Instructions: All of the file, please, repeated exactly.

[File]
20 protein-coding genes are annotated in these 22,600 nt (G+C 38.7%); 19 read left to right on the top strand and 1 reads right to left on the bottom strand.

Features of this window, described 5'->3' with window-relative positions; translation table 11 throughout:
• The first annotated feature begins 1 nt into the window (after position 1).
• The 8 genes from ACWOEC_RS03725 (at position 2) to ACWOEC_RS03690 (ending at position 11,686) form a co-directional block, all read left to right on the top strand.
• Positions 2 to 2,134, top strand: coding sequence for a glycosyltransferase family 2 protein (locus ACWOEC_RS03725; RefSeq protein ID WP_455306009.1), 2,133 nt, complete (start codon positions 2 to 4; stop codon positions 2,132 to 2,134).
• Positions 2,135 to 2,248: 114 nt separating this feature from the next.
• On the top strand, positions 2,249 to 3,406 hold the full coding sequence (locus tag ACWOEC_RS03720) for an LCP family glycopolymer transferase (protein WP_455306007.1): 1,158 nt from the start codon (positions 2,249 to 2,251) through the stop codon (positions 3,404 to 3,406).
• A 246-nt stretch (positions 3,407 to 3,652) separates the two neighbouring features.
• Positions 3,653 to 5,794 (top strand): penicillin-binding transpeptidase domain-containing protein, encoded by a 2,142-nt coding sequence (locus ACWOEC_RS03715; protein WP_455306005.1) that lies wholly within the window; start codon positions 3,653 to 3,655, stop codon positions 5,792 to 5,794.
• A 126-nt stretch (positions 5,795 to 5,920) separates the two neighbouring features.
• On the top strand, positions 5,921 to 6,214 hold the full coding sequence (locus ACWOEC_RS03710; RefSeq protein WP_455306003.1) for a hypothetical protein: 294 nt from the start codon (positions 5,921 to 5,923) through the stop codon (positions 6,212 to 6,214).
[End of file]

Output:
20 protein-coding genes are annotated in these 22,600 nt (G+C 38.7%); 19 read left to right on the top strand and 1 reads right to left on the bottom strand.

Features of this window, described 5'->3' with window-relative positions; translation table 11 throughout:
• The first annotated feature begins 1 nt into the window (after position 1).
• The 8 genes from ACWOEC_RS03725 (at position 2) to ACWOEC_RS03690 (ending at position 11,686) form a co-directional block, all read left to right on the top strand.
• Positions 2 to 2,134, top strand: coding sequence for a glycosyltransferase family 2 protein (locus ACWOEC_RS03725; RefSeq protein ID WP_455306009.1), 2,133 nt, complete (start codon positions 2 to 4; stop codon positions 2,132 to 2,134).
• Positions 2,135 to 2,248: 114 nt separating this feature from the next.
• On the top strand, positions 2,249 to 3,406 hold the full coding sequence (locus tag ACWOEC_RS03720) for an LCP family glycopolymer transferase (protein WP_455306007.1): 1,158 nt from the start codon (positions 2,249 to 2,251) through the stop codon (positions 3,404 to 3,406).
• A 246-nt stretch (positions 3,407 to 3,652) separates the two neighbouring features.
• Positions 3,653 to 5,794 (top strand): penicillin-binding transpeptidase domain-containing protein, encoded by a 2,142-nt coding sequence (locus ACWOEC_RS03715; protein WP_455306005.1) that lies wholly within the window; start codon positions 3,653 to 3,655, stop codon positions 5,792 to 5,794.
• A 126-nt stretch (positions 5,795 to 5,920) separates the two neighbouring features.
• On the top strand, positions 5,921 to 6,214 hold the full coding sequence (locus ACWOEC_RS03710; RefSeq protein WP_455306003.1) for a hypothetical protein: 294 nt from the start codon (positions 5,921 to 5,923) through the stop codon (positions 6,212 to 6,214).